Protesters with Occupy Chicago march from the financial district to City Hall October 26, 2011 in Chicago. At City Hall, the protesters chanted as they marched through the building and up to the mayor's fifth floor office.
Occupy Chicago and Chicago Transit Authority workers join forces Thursday to fight Mayor Rahm Emanuel's proposed reductions in CTA employee benefits and compensation.
Protesters and members of Amalgamated Transit Union (ATU) Local 241 plan to show up at a Thursday evening budget briefing, the final public meeting before the CTA board is expected to vote on the 2012 cuts.
"Occupy Chicago supports the workers of the Chicago Transit Authority, who have become scapegoats in 'Mayor 1%' Emanuel's quest for union concessions," said Daniel Massoglia, an Occupy member.
CTA Board President Forrest Claypool said last month the reductions would spare riders from the service cuts and fare hikes the agency resorted to last year and in 2009. He also warned that up to 1,000 CTA workers would be laid off if no labor concessions were made. Absenteeism is still a huge issue, he said.
"I cannot ask our riders to walk farther and pay more until we have gone to our labor partners and ask for reforms," Claypool said.
But workers called the move union busting and said the CTA took its case to riders to get Chicagoans mad at workers. "My job is not to balance the CTA budget," said Local 308 president Robert Kelly, adding, "I don't believe their rate for absenteeism at all."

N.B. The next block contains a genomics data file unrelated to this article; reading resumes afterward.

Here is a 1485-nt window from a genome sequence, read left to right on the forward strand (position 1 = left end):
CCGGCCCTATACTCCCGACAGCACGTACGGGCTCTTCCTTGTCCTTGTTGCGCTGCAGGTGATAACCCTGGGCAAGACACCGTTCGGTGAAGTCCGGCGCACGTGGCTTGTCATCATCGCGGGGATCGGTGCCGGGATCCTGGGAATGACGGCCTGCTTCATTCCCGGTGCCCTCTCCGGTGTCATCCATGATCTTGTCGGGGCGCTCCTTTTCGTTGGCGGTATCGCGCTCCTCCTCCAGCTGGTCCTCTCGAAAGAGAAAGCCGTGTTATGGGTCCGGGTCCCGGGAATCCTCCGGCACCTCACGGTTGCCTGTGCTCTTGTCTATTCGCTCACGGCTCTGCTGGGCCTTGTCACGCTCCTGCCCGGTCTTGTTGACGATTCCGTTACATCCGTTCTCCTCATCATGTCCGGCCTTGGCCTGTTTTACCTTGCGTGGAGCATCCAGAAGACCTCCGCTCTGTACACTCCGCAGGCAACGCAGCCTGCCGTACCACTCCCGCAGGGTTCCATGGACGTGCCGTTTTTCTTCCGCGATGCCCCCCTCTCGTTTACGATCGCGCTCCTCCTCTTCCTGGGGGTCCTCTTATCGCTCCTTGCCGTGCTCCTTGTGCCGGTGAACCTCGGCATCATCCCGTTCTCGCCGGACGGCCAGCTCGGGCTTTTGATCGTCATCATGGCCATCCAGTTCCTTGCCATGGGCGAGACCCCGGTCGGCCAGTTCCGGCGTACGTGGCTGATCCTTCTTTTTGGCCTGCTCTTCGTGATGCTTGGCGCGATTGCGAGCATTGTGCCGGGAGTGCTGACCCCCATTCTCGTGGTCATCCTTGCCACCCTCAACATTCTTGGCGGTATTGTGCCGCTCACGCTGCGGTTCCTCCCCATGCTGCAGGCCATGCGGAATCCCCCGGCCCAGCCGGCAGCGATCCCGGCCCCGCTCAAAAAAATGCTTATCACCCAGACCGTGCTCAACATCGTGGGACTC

Occupy Chicago protesters say they're not buying it either. ATU labor concessions, they said, shouldn't be the trade-off for regular service.
"You can't split the 99%, or force us to choose either health care [or] fair conditions for CTA workers, or fare hikes, service cuts, and firings."
Occupy Chicago and Local 241 plan to protest at 6 p.m. at Kennedy-King College, 740 W. 63rd St. They're targeting the mayor's budget and even the mayor himself.
“At the meeting, we will stand up against this bully and show him that he can’t push us around or divide us any more,” said Joshua Kaunert, of Occupy Chicago.